(That said, if you look at the demographics of the superintendents who do attend, they clearly have higher-than-average budgets. So, that 16 percent who went to Orlando may command as much as 30 percent of all purchasing power in the U.S. market. That's why exhibitors still spend lots of money to be there.)

Yes, the show matters a lot...and attendance was surprisingly good. But, 84 percent of y'all didn't go to this year's national. A lot of us...including me...need to remember that the Big Show is a luxury that most facilities either can't afford or just don't care about because they're focused on surviving in the real world of today's golf market.

Monday, February 14, 2011

GIS Thoughts and Images #1

The GCI team is back from Florida and starting to catch up on the real world. I'll be posting a recap soon, but the bottom line for GIS 2011 is that we have glimpsed the "new normal" and it is a pretty damned good thing. Leaner, meaner but more focused and intense.

In the meantime, I'll be posting some of the more interesting images and moments from the show. Let's start with the fact that Golf Course Industry magazine is now the proud owner of the most famous bedroom slippers in turf. Dr. Kaminski passed along these beauties (which were, of course, featured in our cover story about him last year) and we're going to figure out a way to auction them off for an appropriate charity.

 But first, we need to deodorize these suckers...

Thursday, February 10, 2011

Go Big or Go Home...Orlando Day 2

The days of a mass flood of attendees spilling onto the floor eagerly running for hats and other swag is over, but that doesn't mean there wasn't plenty of action on the show floor today. A few observations about the industry's biggest event...

- Exhibitors seemed very pleased with the quality -- if not the quantity -- of the superintendents and others on the floor today. The typical observation from suppliers was that those who are here are here to buy. I sure didn't talk to many superintendents that were just farting around. And you didn't see guys with clubs over their shoulders heading off to do "turf research" in the hotel lobbies this morning. It was all business.

Joe Livingston, friend of GCI
 - That fits with the new culture of the golf market. It's time to be serious, use resources well and justify trips and events like this. Well, not totally serious...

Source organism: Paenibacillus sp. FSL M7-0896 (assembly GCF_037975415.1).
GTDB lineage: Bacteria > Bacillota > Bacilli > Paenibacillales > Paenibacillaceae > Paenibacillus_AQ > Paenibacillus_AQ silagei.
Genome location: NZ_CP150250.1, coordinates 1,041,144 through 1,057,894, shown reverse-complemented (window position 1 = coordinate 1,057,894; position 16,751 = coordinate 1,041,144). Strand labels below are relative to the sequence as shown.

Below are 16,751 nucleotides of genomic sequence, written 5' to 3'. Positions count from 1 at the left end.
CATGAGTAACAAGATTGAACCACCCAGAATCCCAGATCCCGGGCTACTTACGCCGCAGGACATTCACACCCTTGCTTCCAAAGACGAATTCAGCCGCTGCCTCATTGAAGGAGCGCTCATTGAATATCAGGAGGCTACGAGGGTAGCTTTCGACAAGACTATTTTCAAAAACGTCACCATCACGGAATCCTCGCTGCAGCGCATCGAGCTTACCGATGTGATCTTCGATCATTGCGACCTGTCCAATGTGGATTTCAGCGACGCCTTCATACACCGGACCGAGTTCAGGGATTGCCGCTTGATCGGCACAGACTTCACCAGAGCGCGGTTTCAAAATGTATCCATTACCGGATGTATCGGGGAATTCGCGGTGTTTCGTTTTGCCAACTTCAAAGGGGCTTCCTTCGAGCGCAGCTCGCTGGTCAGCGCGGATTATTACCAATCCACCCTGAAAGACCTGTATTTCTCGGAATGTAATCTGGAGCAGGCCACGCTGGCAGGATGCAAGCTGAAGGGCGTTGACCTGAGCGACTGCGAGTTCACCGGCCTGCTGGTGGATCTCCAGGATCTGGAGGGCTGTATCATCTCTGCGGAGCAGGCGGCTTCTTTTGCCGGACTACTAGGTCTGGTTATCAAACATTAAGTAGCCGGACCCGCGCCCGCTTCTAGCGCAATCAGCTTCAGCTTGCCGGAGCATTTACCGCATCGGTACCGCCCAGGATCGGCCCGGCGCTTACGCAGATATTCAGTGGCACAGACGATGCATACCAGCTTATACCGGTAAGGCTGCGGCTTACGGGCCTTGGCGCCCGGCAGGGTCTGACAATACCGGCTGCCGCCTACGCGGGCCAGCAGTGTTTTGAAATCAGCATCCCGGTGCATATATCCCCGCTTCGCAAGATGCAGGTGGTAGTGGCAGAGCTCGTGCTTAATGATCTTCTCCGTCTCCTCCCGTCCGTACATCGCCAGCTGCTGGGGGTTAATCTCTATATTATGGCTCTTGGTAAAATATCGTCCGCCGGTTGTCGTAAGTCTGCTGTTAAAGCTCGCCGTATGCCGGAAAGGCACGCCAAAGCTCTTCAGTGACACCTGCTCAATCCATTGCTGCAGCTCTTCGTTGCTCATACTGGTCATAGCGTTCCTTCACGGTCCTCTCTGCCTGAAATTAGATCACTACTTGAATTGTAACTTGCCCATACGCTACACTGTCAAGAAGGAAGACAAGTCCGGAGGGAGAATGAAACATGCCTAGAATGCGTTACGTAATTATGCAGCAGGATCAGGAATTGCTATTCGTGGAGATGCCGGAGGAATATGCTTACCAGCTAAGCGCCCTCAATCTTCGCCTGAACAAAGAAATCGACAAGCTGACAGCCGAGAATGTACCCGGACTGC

- Funniest thing said to me today: "Twitter? Seriously?"

- It was incredibly gratifying to get so many great comments about the improvements we've made to the magazine. We're pleased you think we're giving you a better publication, a better website and more information in more forms. Look for more.

- It was also very humbling to hear so many "attaboys" from folks who were supportive of the changes in my personal life. All I know is it's a helluva lot easier to survive this Bataan death march of a week sober.

Final note: I was talking with a young up and coming superintendent today who was interested in writing an article for GCI and asked for some ideas on moving on the ladder. We talked for a while and I shared some ideas. He said, "Why would you take time to help me with this." I reminded him of what the late great Harvey Penick was fond of saying, "If you play golf, you are my friend." In this case, we are all in this crazy business together...which makes us all friends.

Tuesday, February 8, 2011

First Impressions - GIS 2011

Tuesday at GIS was far from the usual day the show we've come to expect in past years. Why? One word: compression.

The high expectations, high pressure to use time well and the highly compressed schedule that were created when organizers went to the two-day schedule for the trade show have made this the busiest event in years for me and many I talked with. Between seminars, sales meetings, luncheons, receptions and the inevitable and all-important 5-minute hallway conversations, I simply can't remember this many things going on in the "down" day prior to Wednesday's ribbon-cutting.

A few notable moments and thoughts:

- Legends. Two of my favorite people, Dean Graves and Frank Dobie, on stage to receive well-deserved distinguished service awards.

- Fail! Seeing at least three people crash into various objects (a large trash can, for example) because they were texting while trying to move about the convention center.

- Signs of Life. Hearing a healthy, optimistic buzz at the annual "Think Independent" reception which gathers many from the chemical, fertilizer and seed markets into one place for a few intense hours. (Imagine 300 really good sales people in the same room...the average customer would never stand a chance.)

- Personal Space Invasion. Awkward man-hugs now seem to be standard amongst us old guys. Exchanged them with Ron Dodson of Audubon, Gregg Breningmeyer of Deere, Dave Heegard of Lebanon, Stan Zontek of USGA and numerous others. This trend must be stopped. We're sweaty old dudes...we should act like it and just opt for the hearty handshake!

- Designing Woman. Great to see Jan Bel Jan, longtime Fazio designer who is now out on her on. Want to know how golf designs and facilities can be more accommodating and welcoming for female players? Talk to Jan.

- Tweeting. Good lord, we're all doing it, but it seems like opening a door and yelling something into an empty room. Is anyone listening out there?